The French Connection

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Many children in New York City, indeed in Brooklyn, are bilingual, no surprise there. But not all get an education in both languages.

Nearly 1,000 New York City students, says edcuation specialist Fabrice Jaumont, founder of, are enrolled in French dual language programs, and starting in September 2013, Brooklyn will add one more to its school system. MS 51 in Park Slope will add a dual language program to meet the needs of students transitioning from PS 58, in Carroll Gardens, which has two French-English dual language classes from kindergarten through fifth grade.

MS 51
MS 51 in Park Slope (Credit:

“Research has shown that bilingualism is good for you,”  said Jaumont.

Parents spearheaded the effort to bring the program to MS 51, which has already received a grant to buy resources and start planning the curriculum.

“The parents were extremely helpful and instrumental in the development of the program at MS 51,” said Lenore Berner, MS 51’s principal.

One of those parents is Beth Shair, a board member of New York in French – an initiative to teach the romance language in New York City. Her two daughters speak French and English, and their father is a native French speaker. The idea occurred to her as her daughter prepared to graduate from PS 58.

“We were trying to find a solution,” she said. “I gathered other parents to help and we did research on what kind of dual language programs already exist in the country.” Shair traveled around to look at different dual language models, including one in the town of Milton, Mass. “We wanted a good middle school that was close. It’s in the neighborhood, it already teaches French and Spanish- it tied in nicely,” she explained.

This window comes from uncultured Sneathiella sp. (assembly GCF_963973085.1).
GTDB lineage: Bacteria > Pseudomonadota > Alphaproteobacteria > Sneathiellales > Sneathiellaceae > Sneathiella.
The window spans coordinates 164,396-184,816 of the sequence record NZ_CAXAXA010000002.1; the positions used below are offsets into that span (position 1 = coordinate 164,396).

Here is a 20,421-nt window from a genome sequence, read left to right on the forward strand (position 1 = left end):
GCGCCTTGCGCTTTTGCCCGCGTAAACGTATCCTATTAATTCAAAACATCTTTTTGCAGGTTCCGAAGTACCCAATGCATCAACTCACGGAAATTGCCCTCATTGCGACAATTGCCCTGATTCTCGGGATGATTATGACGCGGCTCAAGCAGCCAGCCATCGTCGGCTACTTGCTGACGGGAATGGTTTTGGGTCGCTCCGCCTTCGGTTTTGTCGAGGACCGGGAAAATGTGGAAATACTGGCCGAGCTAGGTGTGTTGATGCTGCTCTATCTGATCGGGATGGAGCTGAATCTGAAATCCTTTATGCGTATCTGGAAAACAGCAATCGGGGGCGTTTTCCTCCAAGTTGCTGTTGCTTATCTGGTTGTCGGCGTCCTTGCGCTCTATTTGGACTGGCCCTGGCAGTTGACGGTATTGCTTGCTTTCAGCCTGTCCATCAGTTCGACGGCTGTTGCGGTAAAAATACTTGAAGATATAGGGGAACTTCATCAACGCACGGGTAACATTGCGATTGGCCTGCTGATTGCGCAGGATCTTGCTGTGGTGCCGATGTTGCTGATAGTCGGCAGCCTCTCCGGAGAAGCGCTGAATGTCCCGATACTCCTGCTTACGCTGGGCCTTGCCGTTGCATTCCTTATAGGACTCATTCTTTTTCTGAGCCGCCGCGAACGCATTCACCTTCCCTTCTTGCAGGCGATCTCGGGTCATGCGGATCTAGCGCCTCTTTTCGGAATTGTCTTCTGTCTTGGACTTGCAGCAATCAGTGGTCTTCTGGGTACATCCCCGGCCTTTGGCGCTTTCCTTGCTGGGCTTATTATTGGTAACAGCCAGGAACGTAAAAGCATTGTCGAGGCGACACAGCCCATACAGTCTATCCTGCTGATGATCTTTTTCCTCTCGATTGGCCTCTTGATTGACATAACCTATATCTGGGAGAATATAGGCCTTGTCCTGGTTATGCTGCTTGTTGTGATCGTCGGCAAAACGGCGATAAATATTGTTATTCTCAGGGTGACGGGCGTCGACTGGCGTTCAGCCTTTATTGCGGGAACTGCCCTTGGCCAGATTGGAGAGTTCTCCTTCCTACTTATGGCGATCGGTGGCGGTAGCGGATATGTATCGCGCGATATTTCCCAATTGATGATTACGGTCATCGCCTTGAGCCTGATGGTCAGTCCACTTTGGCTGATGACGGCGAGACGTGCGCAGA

Brigitte DeWeaver, a native French speaker and teacher at Middle School 51 in Park Slope, has been helping plan the curriculum and find the right materials to get the new program off on the right start and allow the students who are already taking French to continue the enrichment program. DeWeaver says she immediately accepted the offer to help when she learned about the development three years ago.

“I went right away to start finding books, and necessary elements for the curriculum for what the French would study at this age,” she said. “I went to PS 58 and looked at the classes and looked at the kids.”

DeWeaver also interviews interested students as part of the application process. MS 51 is a gifted program, where children must meet the requirements and criteria to attend, and the same standards hold true for the dual language program.

DeWeaver will continue doing what she does now–teaching French, but at a higher level. “My kids have done well in all of the tests. We’ve won awards with the French embassy. We’ve won either first prize or second prize at competitions. We even won against the French at an intercontinental contest,” she added.

While half of the students entering the program are native speakers and the other half decided to learn French on their own accord, DeWeaver says one thing is clear; they all want the chance to continue. “It’s not their parents – the kids want to continue learning. It’s almost like an instrument and feeling proud,” she said. “I want to keep bringing them up to a higher level.”





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